So you’re putting on an accessible arts event. You’ve considered all the basic access requirements: you’ve booked interpreters, printed large print hand-outs, uploaded the audio description to your audio guides, and made sure the accessible toilet isn’t full of buckets and mops – what else is there? In honour of Global Accessibility Awareness Day, our team have put together a useful list of less obvious - but nonetheless important - access details to take into account…

Andrew Cochrane

  • Arts events are often very chatty. If you’re asked to repeat any conversation, chatter or jokes because someone missed what was being said, even if it seems like unimportant talk or an offhand comment to you, repeat it! Deaf people should be included in all aspects of the event, even if it’s just the friendly chit-chat – don’t say “don’t worry” or “it’s not important”.

  • If a room or gallery space is darkened, use a light source to enable deaf people to see you or interpreters.

  • Put water bowls out for guide dogs and make it clear (verbally) where they can relieve themselves!

Lulu Nunn

  • Make straws available wherever you’re serving drinks. This is a mobility-related access requirement for many people, but is often overlooked.

  • Use tables that are an accessible height. Many arts events and private views make use of cabaret-style tall tables for refreshments or leaflets, or bars that come up very high, but it’s important to remember that not everyone operates at the same height.

  • Prop heavy doors open. Sure, other people can hold a door open for someone, but the point is that people shouldn’t have to rely on others to enter a room or the building.

  • Where possible, have a quiet room available in which people can go and chill out or take 5. It’s also a good idea to have some cushions or mats available on the floor should anyone like to lay down, comfortable seating, and water available.

Marcus Gordon

  • Livestreaming your arts event is a great way to make sure that it is more accessible to people who prefer to engage in their home or remotely. Make sure to also include captioning if possible should there be any speech or audio.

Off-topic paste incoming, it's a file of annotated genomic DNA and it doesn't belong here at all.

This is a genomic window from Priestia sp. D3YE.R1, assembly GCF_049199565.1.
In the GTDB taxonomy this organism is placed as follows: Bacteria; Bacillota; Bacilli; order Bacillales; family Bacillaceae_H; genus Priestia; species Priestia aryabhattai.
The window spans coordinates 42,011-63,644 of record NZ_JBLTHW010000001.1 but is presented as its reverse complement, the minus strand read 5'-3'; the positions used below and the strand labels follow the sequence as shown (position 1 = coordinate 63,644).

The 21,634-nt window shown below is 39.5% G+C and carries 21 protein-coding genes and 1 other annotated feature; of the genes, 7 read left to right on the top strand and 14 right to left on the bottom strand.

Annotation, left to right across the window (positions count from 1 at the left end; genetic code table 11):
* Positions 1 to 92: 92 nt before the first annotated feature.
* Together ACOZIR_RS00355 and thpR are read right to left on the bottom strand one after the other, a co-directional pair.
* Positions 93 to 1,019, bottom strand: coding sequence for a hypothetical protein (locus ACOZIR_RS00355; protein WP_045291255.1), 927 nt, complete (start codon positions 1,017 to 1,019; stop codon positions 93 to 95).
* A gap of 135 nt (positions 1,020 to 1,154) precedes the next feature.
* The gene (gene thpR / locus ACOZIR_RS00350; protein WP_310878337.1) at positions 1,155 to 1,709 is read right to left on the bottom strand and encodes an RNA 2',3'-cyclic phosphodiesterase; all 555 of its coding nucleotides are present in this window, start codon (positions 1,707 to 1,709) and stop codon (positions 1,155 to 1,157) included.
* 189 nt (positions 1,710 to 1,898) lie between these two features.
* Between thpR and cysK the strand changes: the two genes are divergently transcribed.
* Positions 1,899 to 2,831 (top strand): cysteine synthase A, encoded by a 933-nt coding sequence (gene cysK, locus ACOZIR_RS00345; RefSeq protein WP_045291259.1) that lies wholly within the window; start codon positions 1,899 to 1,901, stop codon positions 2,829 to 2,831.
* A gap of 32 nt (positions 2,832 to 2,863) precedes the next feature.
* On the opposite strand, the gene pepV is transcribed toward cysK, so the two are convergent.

• Don’t just use large print on your handouts, but on wall signs too – keep any directions clear and easy-to-read to prevent communication barriers or confusion.

  • Although many spaces are step-free and marketed as wheelchair-accessible, they may still have uneven flooring or not much room to move between areas and objects. Try to choose event spaces with even flooring and keep at least a metre and a half between furniture and objects for people to move around easily and safely.

Jeff Rowlings

  • Where possible, sit at the same level as the people you are talking to – wheelchair users and others do not want to spend (yet another) networking event with a crick in the neck, looking up! And, yes, with everyone looking down on them.

  • If you have a choice of booking locations, go for street level or ground floor. Think step-free every time.

  • Address the disabled person you are talking to directly, not their interpreter or personal assistant. Don’t worry, this is usual practice and no one will think you are being rude.

  • Is your venue challenging to reach? Make your event location easier to find by creating a short photo journey so that people can follow from the nearest main transport stop.

Emily Crowe:

  • Make it clear on your marketing or promotional activity what access provisions you will provide or have – don’t expect people to have to contact you to ask (but do provide contact details in case any attendees have any other access requirements that they’d like you to be aware of).

  • Make sure that any language you use to promote or talk about the event is inclusive under the Social Model of Disability. Click here to read about this!

  • If you are providing food and drink, make clear labels of what they are.

  • Make sure Front of House staff / ushers are aware of where to direct people - e.g. best place to see captions or interpreters, where the disabled toilets and quiet space are.

Sara Dziadik:

  • Try to think of requirements that those with invisible impairments might have: ensure that visitors are warned if there will be any flashing imagery or flash photography taking place.

  • Provide seating wherever possible!

  • Try to make sure that there is a welcoming and friendly face available so that visitors know who to approach if they need anything.

  • Keep walkways clear, and if possible use tactile strips around any fragile or low-down objects, such as art, on the floor to help visually impaired visitors find their way.


Banner Image: The 2014 Shape Open, c: Andy Barker

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